By Mark McConville
A NEW BOOK has detailed how a man rebuilt the warplane his grandfather flew during World War One and took it to the skies once more.
In 1913, Frank Barnwell designed the Bristol Scout – which was the fastest and most manoeuvrable warplane for the first eighteen months of the First World War – and became the prototype single-seat fighter from which all later fighters were derived. As a result, Barnwell became a seminal figure in the development of aircraft design.
In 1916, Flt Sub Lt F. D. H. Bremner RNAS flew Bristol Scouts for No. 2 Wing in the Mediterranean. In 1983, his grandson David discovered three aircraft parts from Scout No. 1264 in his late grandfather’s workshop and twenty years later, he, together with his friend Theo Willford, researched the possibility of rebuilding her from these parts.
Bremner’s new book, Bristol Scout 1264: Rebuilding Grandad’s Aircraft, is published by Fonthill Media.
It interweaves the previously unpublished early life of Barnwell and his brother Harold, the operational and technical history of his creation, the Bristol Scout, Bremner’s flying career and the challenges faced by Willford, together with David and his brother Rick, in recreating 1264 and getting her back in the air.
“Along with my brother Rick, I used to listen to Granddad’s stories about flying in the Great War, and although we did not understand them fully at the time, they must have caught our imaginations, because both Rick and I became, and have remained, fascinated with aviation ever since,” writes Bremner in the book’s introduction.
“Of course, we asked Granddad what type he flew, and he told us ‘the Bristol Bullet’. It was only later- much later—that we came across the Bristol Bullet as a nickname for the Bristol Scout, on account of its high speed when it was introduced.
“His favourite stories about the Bullet were about the unsynchronised Lewis machine gun that fired some of its bullets into his own propeller, so they had doped fabric strips to the propeller ‘to stop the splinters coming off in your face’, and how he had acquired a German Bosch magneto from an Italian who had achieved international fame as a motor racing driver before the war.
“However, we did not find out the full details of his service until after he died in 1983. It was then, as we were clearing out his workshop after his death, that we came across three items that set us on the long, long trail that led back here to Thassos. They were the control column or stick (the term ‘joystick’ was derided by the RNAS), rudder bar, and the Bosch magneto taken from his favourite machine: Bristol Scout Type ‘C’, RNAS serial 1264. Now, exactly 100 years later, they were back in the identical machine on the identical spot, waiting to take to the air above Thassos once more.”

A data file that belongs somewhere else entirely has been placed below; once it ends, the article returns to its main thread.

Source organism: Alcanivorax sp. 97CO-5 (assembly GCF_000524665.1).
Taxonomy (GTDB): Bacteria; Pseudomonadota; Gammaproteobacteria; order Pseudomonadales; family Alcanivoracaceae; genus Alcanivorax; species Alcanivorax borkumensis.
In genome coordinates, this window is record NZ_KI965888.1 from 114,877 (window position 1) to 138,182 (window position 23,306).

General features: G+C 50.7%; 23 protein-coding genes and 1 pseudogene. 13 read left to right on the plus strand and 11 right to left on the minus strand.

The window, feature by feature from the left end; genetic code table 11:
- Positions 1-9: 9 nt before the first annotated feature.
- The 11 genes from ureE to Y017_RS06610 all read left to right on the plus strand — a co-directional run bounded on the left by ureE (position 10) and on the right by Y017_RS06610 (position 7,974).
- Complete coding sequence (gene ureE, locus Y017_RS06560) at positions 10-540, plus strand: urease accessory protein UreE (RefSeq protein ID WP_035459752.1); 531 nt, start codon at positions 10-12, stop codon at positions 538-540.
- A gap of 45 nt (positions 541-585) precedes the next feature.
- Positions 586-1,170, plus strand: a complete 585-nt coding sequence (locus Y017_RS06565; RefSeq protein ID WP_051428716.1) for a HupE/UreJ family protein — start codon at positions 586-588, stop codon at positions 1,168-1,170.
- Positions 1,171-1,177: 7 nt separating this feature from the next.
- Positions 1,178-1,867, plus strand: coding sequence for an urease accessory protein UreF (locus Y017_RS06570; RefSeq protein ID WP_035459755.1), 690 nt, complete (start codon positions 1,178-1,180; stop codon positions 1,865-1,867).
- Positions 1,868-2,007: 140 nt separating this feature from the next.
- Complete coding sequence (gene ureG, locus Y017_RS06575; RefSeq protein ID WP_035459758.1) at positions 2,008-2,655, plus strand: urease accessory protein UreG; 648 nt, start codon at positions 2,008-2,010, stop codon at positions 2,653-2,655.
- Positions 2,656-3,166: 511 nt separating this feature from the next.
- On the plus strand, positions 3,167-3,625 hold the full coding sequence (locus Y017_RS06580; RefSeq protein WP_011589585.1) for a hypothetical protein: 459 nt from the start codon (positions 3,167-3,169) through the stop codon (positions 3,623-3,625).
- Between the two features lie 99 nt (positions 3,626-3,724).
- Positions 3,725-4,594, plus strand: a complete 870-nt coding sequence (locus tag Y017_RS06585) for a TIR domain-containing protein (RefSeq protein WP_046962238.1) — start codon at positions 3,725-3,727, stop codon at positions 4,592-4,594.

The Bristol Scout was a single-seat rotary-engined biplane originally designed as a racing aircraft. Like similar fast, light aircraft of the period it was used by the RNAS and the RFC as a “scout”, or fast reconnaissance type. It was one of the first single-seaters to be used as a fighter aircraft, although it was not possible to fit it with an effective forward-firing armament until the first British-designed gun synchronizers became available later in 1916, by which time the Scout was obsolescent. Single-seat fighters continued to be called “scouts” in British usage into the early 1920s.
David Bremner flew the first hang-gliders and microlight aircraft, and it seems logical that he should now fly one of the first warplanes. He edited Microlight Flying magazine for fifteen years and test-flew most of the current machines on the UK market. He also described how a flight in the reconstructed plane felt.
“The take-off was absolutely fine and I started my display,” he writes.
“For a slow non-aerobatic machine like this, it is important to keep as low and as close to the crowd as you are allowed, so the majority of your attention is being given to that imaginary line on the ground you must keep close to without ever crossing, and keeping just above the level of the trees.
“You maintain full power throughout the display, and at each end do a ‘dumbbell’ turn: turn away from the wind about 45 degrees, then a 270-degree turn into wind, and a final 45-degree turn back on to the display line, while adjusting your height to get back down to the minimum allowed.
“There are a number of variations you can make—a 360-degree turn away from the crowd or a ‘topside’ pass, where you keep the aeroplane tilted towards the crowd by doing a gentle turn down the display line so that people can see the top of the machine.
“All this went fine, and I watched as Paul took off in the F2B. He was going to try and formate on me but never seemed to catch up, and when my time was up, I made a wider circuit and landed in front of the crowd.
“After I had landed, the engine would not respond to control inputs so I shut it down and found the linkage had come undone. It was a sublime moment; never in my entire flying career had I expected to be flying in a proper display, and when I was applauded as we neared the crowd, I felt I would not need an aeroplane to go flying.”